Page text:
Friday, December 23rd 2011

HP Printer Firmware Vulnerability Fixed: Opportunistic Lawsuit's Lost Opportunity?

Three weeks ago, we brought you news that researchers had apparently found serious vulnerabilities in the firmware of HP printers that can allow hackers to cause the fuser to overheat and almost make the paper inside catch fire. HP dismissed these claims as exaggerated, but said that they would look into it. Three days later, we reported that some enterprising New Yorker called David Goldblatt sued HP, alleging that he would not have bought their printers had he known about this problem beforehand, which seems a bit unlikely when you consider that HP is the number one printer brand by a mile. Now HP have released patches for these vulnerabilities and issued the following press release:

On Nov. 29, HP announced that the potential existed for a certain type of unauthorized access to some HP LaserJet printers and confirmed it has received no customer reports of unauthorized access. HP today issued the following statement:

HP has built a firmware update to mitigate this issue and is communicating this proactively to customers and partners. No customer has reported unauthorized access to HP. HP reiterates its recommendation to follow best practices for securing devices by placing printers behind a firewall and, where possible, disabling remote firmware upload on exposed printers.

The firmware update can be found at www.hp.com/support and selecting Drivers.

Additional printer security information is available at www.hp.com/go/secureprinting.
It will be interesting to see if Goldblatt's opportunistic lawsuit now continues, given that the flaws are easily fixed with a patch and the printers should be sitting behind a firewall anyway. Somehow, it looks like Goldblatt's opportunity has vanished as quickly as one can say "update".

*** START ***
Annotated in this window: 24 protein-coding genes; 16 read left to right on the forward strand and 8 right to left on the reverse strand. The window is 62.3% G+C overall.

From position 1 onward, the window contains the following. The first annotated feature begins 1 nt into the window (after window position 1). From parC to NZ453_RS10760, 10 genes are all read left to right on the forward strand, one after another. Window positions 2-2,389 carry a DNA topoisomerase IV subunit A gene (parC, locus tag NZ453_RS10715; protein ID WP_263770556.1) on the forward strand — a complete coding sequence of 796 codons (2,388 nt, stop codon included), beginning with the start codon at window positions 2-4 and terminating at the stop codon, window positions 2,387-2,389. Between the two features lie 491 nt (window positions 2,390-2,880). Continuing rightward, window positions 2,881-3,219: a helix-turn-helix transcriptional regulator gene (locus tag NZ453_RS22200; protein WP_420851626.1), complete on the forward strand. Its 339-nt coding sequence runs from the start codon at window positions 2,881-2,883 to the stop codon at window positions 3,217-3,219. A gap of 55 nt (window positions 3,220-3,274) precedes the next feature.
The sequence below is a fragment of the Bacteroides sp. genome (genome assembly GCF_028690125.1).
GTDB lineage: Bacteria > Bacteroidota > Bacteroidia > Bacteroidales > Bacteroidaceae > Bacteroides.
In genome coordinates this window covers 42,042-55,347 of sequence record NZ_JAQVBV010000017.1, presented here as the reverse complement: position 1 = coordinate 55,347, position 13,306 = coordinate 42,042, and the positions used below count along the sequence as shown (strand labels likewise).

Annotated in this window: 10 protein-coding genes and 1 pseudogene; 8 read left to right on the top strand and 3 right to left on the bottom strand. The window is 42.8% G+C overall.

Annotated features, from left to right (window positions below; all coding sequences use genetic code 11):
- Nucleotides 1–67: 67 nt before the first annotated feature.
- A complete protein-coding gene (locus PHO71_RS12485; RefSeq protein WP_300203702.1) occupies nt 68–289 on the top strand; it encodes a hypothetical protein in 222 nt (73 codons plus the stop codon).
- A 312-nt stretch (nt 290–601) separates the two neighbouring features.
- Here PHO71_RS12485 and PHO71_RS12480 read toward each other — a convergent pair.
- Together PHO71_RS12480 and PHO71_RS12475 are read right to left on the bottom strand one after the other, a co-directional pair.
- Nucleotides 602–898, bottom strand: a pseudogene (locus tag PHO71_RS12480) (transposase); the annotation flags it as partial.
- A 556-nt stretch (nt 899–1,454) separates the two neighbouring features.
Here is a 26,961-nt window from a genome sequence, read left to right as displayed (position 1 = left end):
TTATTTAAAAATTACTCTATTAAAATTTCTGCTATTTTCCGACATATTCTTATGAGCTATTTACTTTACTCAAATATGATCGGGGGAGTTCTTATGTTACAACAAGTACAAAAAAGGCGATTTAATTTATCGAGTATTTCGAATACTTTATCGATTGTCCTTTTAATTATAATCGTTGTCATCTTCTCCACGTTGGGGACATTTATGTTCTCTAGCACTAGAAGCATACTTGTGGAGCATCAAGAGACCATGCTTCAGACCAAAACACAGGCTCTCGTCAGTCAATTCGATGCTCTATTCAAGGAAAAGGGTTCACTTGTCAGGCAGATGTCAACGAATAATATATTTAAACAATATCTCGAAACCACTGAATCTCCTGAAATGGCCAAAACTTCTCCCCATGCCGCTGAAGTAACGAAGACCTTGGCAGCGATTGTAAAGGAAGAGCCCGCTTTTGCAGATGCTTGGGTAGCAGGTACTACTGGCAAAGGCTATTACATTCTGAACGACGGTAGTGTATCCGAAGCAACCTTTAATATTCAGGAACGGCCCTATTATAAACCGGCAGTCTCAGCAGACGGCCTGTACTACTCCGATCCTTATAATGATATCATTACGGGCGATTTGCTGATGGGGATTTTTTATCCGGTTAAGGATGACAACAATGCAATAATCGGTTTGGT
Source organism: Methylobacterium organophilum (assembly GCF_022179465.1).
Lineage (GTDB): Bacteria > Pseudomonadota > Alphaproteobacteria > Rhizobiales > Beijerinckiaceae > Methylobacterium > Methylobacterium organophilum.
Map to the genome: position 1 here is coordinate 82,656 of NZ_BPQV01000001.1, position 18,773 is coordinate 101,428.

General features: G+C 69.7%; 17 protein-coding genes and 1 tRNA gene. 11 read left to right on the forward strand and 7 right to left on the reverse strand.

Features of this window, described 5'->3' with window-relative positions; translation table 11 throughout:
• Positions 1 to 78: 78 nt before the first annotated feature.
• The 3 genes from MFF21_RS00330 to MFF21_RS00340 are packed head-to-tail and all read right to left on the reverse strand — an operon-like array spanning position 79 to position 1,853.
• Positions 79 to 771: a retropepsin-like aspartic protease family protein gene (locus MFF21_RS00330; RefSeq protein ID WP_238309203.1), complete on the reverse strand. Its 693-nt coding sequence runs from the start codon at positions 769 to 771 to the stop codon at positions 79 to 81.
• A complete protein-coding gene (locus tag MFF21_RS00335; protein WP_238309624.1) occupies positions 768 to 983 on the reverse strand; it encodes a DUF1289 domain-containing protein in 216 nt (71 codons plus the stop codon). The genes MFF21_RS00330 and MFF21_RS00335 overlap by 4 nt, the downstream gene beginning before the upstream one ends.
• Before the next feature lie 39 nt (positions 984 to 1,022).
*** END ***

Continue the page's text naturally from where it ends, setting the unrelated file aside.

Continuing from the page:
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5 Comments on HP Printer Firmware Vulnerability Fixed: Opportunistic Lawsuit's Lost Opportunity?

#1
newtekie1
Semi-Retired Folder
I like how the guy's lawsuit claims the printers can be hacked and compromise an "otherwise secure" network. But the hack requires a compromised computer, or at least a computer to download the compromised firmware and install it on the printers or it requires the printer be directly connected to the internet with a public IP. Both cases would mean the network is not "otherwise secure".
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#2
qubit
Overclocked quantum bit
Yeah, brilliant, isn't it? :laugh: I wonder how much dough this lawsuit is gonna cost Mr Goldblatt?
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#3
phanbuey
its funny if you know what blatt means in russian.
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#4
Velvet Wafer
Its funny, as everyone knows that Goldblatt is a jewish name, derived from German... this Jew here wasnt rich enough it seems, so he filed a nice new Lawsuit against HP :laugh:

Phanbuey, i think you dont mean "Blatt", but rather "Bled" ;)
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#5
CrAsHnBuRnXp
by: phanbuey
its funny if you know what blatt means in russian.
by: Velvet Wafer
Its funny, as everyone knows that Goldblatt is a jewish name, derived from German... this Jew here wasnt rich enough it seems, so he filed a nice new Lawsuit against HP :laugh:

Phanbuey, i think you dont mean "Blatt", but rather "Bled" ;)
"Blatt" means nothing. "Bled" however, means "pale."
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